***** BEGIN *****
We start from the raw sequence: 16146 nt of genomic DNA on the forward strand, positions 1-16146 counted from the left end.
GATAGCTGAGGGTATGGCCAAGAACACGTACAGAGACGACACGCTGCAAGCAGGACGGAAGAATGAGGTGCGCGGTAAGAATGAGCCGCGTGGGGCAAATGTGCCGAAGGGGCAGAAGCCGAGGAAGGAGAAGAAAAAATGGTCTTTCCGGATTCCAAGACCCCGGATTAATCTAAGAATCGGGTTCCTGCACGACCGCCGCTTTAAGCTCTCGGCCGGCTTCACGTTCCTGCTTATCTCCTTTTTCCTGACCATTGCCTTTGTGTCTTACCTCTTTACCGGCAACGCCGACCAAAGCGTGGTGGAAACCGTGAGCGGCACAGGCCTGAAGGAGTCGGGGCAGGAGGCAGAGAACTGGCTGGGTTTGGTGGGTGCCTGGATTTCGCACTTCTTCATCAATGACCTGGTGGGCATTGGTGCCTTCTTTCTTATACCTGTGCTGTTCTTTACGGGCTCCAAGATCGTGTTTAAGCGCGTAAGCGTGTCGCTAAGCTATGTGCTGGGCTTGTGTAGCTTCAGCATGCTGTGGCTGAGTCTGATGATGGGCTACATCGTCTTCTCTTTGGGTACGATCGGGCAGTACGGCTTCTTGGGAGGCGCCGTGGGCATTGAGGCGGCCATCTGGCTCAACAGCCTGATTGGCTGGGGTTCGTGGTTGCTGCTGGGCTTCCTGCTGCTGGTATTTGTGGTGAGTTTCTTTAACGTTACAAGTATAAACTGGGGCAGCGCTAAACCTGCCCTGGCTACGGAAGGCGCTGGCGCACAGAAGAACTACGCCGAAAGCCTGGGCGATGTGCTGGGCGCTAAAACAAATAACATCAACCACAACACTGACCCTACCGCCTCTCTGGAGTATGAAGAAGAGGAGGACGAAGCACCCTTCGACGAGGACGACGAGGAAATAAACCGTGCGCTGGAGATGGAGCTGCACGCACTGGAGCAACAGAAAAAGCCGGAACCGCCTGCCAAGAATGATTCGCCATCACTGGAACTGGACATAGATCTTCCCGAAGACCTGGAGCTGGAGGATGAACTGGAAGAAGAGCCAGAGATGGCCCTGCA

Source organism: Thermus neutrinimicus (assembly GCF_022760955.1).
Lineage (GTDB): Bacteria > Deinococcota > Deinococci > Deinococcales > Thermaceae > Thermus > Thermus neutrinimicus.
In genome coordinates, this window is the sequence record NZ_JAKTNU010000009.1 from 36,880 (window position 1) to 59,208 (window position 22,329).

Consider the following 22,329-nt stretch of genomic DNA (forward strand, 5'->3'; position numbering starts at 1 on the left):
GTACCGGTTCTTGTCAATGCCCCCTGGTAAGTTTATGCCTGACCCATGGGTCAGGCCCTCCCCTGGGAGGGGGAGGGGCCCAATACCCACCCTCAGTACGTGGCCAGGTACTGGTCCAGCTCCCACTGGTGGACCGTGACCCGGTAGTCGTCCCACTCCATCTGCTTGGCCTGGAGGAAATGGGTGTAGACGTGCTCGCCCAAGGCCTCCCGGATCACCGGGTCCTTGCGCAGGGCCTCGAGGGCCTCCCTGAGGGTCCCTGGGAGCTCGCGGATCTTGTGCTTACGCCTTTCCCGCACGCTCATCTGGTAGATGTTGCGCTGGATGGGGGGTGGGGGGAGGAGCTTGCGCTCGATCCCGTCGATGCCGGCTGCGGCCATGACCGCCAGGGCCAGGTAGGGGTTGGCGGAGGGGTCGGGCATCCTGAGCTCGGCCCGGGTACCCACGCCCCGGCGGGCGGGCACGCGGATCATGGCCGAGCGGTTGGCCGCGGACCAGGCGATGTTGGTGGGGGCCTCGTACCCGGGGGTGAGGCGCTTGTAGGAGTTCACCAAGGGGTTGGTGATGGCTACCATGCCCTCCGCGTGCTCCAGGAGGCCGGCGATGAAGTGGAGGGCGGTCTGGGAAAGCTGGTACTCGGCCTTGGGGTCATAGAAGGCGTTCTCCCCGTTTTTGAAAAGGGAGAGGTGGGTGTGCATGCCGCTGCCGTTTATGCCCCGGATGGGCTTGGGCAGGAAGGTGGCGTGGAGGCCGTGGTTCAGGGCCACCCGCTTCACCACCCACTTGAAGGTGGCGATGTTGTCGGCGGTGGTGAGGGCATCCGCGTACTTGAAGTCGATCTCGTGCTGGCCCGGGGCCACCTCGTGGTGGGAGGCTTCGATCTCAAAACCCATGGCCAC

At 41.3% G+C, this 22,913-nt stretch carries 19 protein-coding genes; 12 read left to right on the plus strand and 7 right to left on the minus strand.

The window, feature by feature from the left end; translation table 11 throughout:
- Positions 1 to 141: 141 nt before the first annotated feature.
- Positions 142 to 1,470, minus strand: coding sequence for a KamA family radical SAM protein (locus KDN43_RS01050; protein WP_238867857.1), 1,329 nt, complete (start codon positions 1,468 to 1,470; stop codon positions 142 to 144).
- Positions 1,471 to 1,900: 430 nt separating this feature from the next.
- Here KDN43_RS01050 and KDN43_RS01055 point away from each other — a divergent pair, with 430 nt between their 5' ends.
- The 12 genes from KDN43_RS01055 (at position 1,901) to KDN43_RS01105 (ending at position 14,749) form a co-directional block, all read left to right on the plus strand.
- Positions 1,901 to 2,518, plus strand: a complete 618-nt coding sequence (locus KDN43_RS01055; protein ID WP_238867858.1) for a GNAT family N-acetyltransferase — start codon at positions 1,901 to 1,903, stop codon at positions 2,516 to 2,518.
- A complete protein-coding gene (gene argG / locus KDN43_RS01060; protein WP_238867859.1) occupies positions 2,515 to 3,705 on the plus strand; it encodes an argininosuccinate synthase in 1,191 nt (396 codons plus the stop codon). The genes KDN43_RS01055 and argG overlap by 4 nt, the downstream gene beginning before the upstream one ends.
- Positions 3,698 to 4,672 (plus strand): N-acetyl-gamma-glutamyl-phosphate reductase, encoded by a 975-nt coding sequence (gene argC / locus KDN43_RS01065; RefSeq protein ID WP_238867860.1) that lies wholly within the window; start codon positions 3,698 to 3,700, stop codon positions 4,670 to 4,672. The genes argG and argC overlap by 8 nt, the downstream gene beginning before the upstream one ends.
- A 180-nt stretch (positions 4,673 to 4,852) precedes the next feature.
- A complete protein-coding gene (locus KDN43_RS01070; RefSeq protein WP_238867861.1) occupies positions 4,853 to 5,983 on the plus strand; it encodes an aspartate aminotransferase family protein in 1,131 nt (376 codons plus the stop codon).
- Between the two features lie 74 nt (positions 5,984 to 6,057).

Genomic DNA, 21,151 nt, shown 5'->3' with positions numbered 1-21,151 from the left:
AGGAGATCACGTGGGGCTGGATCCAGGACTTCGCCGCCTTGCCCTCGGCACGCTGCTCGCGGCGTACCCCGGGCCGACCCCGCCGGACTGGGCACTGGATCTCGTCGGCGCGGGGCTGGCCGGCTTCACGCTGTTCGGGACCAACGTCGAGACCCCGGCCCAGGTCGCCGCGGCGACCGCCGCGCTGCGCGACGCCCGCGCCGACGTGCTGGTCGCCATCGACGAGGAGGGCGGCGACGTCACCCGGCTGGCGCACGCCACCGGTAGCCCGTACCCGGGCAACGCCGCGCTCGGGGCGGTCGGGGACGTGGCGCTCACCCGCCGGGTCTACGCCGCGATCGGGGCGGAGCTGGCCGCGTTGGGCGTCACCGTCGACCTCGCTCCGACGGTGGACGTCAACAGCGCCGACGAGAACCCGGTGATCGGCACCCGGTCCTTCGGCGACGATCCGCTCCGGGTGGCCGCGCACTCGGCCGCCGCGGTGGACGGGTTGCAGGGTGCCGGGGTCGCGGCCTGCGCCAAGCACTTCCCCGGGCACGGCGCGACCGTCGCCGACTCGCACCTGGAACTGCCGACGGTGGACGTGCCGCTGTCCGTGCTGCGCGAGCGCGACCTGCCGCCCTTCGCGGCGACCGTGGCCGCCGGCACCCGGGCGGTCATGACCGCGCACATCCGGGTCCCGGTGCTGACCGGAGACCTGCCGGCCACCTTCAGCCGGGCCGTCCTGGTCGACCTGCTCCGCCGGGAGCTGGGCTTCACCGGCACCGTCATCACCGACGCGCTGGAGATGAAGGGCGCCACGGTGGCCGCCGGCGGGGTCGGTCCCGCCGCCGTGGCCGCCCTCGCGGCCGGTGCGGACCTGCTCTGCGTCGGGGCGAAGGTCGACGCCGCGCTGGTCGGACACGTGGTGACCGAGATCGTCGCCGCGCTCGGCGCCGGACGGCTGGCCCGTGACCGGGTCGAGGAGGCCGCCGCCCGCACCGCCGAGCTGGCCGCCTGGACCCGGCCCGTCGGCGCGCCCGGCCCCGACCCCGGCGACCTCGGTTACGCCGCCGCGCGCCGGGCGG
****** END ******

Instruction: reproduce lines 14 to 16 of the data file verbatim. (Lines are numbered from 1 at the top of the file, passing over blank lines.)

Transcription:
- The 12 genes from KDN43_RS01055 (at position 1,901) to KDN43_RS01105 (ending at position 14,749) form a co-directional block, all read left to right on the plus strand.
- Positions 1,901 to 2,518, plus strand: a complete 618-nt coding sequence (locus KDN43_RS01055; protein ID WP_238867858.1) for a GNAT family N-acetyltransferase — start codon at positions 1,901 to 1,903, stop codon at positions 2,516 to 2,518.
- A complete protein-coding gene (gene argG / locus KDN43_RS01060; protein WP_238867859.1) occupies positions 2,515 to 3,705 on the plus strand; it encodes an argininosuccinate synthase in 1,191 nt (396 codons plus the stop codon). The genes KDN43_RS01055 and argG overlap by 4 nt, the downstream gene beginning before the upstream one ends.